News

PUD sewer system for Carlsborg could start service in April 2011

A sewer system for Carlsborg could start operating as soon as April 2011, according to a draft time line that Clallam County commissioners received Monday.

According to Carol Creasey of the county Department of Community Development, construction could begin a year earlier.

Failing septic systems long have plagued the unincorporated village west of Sequim, and its designation as an urban growth area hangs in limbo until a sewer treatment plant and pipes are much closer to reality.

Until that time, the county can grant no commercial building permits to businesses that would increase the burden on septic systems, according to a ruling by the Western Washington Growth Management Hearings Board.

Businesses can expand or remodel if they don't produce more sewage, however.

Other key dates of the time line include:

_ Facilities planning (with the Clallam County Public Utility District as manager), April 2009.

_ Formation of a local utility district, August 2009.

_ Engineering, November 2009.

_ Site acquisition, January 2010.

_ Awarding bids, April 2010.

_ Start of construction, May 2010.

Federal economic stimulus funding could defray some of the cost of the sewer system, commissioners and public works officials said.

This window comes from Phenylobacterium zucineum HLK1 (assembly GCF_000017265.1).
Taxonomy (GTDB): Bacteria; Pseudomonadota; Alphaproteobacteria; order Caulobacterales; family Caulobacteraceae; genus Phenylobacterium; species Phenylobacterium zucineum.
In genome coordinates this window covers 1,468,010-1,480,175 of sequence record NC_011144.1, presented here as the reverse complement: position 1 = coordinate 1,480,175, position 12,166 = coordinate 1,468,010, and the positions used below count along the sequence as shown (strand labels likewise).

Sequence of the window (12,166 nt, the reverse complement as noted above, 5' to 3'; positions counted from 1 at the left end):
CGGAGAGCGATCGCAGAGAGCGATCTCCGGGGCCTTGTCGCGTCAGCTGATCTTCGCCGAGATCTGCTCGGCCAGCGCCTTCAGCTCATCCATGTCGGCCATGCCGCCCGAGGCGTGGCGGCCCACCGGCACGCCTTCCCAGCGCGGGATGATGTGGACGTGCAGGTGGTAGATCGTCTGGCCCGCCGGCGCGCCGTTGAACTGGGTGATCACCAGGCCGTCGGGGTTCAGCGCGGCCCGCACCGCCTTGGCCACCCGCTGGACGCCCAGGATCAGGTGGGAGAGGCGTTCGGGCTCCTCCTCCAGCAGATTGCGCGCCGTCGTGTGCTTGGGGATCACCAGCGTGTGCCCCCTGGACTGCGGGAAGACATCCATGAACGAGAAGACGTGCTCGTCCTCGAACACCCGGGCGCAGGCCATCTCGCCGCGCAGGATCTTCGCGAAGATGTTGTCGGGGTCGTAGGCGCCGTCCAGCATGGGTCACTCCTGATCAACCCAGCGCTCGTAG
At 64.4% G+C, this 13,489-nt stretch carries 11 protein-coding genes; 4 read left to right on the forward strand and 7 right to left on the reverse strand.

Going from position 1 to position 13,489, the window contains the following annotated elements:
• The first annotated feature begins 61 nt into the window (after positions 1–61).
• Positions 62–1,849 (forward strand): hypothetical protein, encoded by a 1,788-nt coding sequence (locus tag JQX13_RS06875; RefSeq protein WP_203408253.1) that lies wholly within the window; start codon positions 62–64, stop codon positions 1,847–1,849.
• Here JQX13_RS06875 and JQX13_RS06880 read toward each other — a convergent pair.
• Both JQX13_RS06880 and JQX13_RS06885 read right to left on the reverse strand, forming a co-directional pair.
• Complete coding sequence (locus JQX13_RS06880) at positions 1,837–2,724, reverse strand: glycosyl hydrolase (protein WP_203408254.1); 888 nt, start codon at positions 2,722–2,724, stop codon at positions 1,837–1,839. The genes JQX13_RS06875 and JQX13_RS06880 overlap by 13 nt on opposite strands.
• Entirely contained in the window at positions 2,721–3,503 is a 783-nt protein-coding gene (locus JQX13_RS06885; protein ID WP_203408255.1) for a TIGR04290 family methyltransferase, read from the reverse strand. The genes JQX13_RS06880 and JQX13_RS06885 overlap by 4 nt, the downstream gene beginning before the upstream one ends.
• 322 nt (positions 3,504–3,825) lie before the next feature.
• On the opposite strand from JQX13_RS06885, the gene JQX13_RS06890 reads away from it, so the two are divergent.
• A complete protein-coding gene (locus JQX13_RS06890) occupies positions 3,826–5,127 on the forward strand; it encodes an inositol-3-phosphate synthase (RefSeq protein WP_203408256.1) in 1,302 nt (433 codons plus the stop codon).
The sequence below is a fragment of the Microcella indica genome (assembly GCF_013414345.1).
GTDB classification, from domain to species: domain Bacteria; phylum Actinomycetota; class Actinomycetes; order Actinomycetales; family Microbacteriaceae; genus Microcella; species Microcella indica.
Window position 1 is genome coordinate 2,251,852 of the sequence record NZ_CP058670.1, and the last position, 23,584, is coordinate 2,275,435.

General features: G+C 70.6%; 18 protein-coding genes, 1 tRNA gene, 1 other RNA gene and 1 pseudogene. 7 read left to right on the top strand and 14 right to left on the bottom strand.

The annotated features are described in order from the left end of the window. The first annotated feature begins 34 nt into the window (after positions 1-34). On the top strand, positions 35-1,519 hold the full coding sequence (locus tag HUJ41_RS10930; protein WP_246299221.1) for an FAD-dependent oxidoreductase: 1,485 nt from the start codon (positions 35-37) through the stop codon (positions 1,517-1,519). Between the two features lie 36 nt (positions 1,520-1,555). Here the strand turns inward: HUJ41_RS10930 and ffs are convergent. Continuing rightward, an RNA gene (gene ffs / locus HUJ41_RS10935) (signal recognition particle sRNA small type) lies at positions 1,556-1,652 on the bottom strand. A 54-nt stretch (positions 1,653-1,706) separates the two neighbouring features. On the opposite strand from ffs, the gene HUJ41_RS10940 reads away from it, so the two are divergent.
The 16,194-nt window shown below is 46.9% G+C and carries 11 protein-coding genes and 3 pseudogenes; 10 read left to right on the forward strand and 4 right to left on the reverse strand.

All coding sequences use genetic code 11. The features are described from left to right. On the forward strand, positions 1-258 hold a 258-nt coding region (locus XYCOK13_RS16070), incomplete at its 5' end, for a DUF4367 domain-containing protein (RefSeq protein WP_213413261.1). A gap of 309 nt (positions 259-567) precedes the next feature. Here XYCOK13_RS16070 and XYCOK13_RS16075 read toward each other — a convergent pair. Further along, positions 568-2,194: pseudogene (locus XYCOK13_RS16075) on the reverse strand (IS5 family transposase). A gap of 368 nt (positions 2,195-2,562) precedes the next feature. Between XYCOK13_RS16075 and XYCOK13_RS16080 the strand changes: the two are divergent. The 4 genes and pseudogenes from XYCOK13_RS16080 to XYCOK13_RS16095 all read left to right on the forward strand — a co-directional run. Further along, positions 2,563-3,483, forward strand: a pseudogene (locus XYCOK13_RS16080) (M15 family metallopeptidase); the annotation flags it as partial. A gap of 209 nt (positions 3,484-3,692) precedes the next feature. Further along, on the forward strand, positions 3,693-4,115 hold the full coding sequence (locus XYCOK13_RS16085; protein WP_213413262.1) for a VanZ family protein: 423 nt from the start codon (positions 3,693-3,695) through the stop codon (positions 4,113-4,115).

On Tuesday, county commissioners approved leases on two parcels on Towne Road that Clallam County will acquire to relocate dikes along the Dungeness River.

The leases - which pay no money to the property owners - will be in force no later than June 4, by which time the county hopes to have bought the parcels.

The leases give the owners a 90-day grace period in which to move off the properties.

One property is owned by County Commissioner Steve Tharinger, who with his wife, Yvonne Yakota, will receive $525,000 for their 4.25 acres at 2747 Towne Road.

Tharinger long has been an advocate of restoring salmon habitat - which relocation of the Dungeness dikes aims to accomplish - but was reluctant to relinquish his home and business.

The alternative, however, would have been to engineer a separate dike to protect Tharinger's property at greater cost than what he will be paid.

The other property is owned by Jeffrey and Susan Howat at 2133 Towne Road, separated from the Tharingers' property by a large tract owned by the state Department of Fish and Wildlife.



Jim Casey may be reached at editor@sequimgazette.com.

We encourage an open exchange of ideas on this story's topic, but we ask you to follow our guidelines for respecting community standards. Personal attacks, inappropriate language, and off-topic comments may be removed, and comment privileges revoked, per our Terms of Use. Please see our FAQ if you have questions or concerns about using Facebook to comment.
blog comments powered by Disqus

Read the Nov 26
Green Edition

Browse the print edition page by page, including stories and ads.

Browse the archives.

Friends to Follow

View All Updates